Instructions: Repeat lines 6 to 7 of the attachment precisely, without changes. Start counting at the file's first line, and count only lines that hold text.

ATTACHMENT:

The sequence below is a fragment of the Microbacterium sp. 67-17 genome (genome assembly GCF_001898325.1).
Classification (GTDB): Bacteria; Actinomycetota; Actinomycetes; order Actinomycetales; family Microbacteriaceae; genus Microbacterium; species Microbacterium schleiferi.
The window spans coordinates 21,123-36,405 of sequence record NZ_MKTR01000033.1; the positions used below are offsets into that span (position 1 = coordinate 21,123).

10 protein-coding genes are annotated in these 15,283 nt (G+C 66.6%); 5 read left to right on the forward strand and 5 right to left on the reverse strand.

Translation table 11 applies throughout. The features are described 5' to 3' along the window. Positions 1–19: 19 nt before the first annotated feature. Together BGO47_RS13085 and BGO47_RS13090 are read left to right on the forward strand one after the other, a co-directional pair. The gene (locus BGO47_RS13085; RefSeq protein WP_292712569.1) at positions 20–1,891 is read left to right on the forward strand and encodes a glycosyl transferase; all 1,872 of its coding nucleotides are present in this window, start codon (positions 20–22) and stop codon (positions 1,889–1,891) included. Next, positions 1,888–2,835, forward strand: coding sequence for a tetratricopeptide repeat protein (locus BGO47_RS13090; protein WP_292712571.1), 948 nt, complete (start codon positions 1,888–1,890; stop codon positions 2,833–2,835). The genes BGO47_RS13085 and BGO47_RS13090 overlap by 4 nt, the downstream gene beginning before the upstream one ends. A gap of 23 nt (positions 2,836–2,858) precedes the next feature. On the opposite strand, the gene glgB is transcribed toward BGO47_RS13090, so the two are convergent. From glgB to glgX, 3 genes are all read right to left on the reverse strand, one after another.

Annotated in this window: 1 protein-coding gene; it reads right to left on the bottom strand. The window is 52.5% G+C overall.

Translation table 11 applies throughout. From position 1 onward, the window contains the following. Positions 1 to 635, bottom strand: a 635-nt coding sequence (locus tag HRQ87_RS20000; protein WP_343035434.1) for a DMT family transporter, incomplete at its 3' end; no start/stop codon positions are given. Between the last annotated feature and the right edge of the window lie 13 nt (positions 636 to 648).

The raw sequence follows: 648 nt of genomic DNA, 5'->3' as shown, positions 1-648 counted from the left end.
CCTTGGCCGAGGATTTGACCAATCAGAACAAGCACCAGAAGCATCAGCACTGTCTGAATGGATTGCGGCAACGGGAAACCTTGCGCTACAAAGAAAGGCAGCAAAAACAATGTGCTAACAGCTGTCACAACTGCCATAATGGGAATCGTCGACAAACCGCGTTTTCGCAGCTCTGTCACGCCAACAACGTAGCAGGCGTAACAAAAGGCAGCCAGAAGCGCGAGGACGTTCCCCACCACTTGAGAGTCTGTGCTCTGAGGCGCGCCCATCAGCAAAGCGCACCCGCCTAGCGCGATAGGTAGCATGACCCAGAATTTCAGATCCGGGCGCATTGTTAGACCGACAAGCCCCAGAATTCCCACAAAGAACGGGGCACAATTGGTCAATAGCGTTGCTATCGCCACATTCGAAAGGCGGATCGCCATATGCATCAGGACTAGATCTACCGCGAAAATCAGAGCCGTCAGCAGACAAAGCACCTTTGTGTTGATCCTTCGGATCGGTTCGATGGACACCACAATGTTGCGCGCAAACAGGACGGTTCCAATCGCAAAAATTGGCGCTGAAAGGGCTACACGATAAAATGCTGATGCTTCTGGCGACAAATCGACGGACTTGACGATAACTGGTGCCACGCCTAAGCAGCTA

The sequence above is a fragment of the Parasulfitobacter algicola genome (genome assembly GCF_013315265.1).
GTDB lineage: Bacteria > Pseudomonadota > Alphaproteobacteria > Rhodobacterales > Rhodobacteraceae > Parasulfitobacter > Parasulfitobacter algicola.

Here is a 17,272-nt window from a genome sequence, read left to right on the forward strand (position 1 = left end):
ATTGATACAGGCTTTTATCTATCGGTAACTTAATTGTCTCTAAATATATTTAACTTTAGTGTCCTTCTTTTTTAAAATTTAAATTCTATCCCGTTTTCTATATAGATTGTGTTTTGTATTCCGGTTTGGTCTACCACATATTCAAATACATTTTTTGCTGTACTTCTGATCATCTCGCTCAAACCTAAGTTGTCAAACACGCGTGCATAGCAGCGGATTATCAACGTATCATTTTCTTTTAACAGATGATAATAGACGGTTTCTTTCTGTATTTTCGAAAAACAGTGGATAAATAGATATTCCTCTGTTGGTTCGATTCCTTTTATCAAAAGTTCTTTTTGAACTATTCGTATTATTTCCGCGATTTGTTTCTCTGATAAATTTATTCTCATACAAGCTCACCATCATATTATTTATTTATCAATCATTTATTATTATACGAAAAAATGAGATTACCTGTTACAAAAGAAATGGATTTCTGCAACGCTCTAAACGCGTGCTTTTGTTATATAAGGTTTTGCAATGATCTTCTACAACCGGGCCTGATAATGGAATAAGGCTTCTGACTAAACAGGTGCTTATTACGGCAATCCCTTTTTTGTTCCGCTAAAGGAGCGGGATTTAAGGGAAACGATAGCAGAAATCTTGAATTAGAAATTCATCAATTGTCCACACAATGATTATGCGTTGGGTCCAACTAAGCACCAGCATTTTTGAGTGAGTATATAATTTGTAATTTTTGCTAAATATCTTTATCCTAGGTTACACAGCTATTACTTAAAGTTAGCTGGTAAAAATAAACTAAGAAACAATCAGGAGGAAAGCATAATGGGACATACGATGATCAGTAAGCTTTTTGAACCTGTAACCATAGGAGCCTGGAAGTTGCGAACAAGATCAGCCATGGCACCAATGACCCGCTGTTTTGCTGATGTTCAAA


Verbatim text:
Annotated in this window: 1 protein-coding gene; it reads right to left on the bottom strand. The window is 52.5% G+C overall.

Translation table 11 applies throughout. From position 1 onward, the window contains the following. Positions 1 to 635, bottom strand: a 635-nt coding sequence (locus tag HRQ87_RS20000; protein WP_343035434.1) for a DMT family transporter, incomplete at its 3' end; no start/stop codon positions are given. Between the last annotated feature and the right edge of the window lie 13 nt (positions 636 to 648).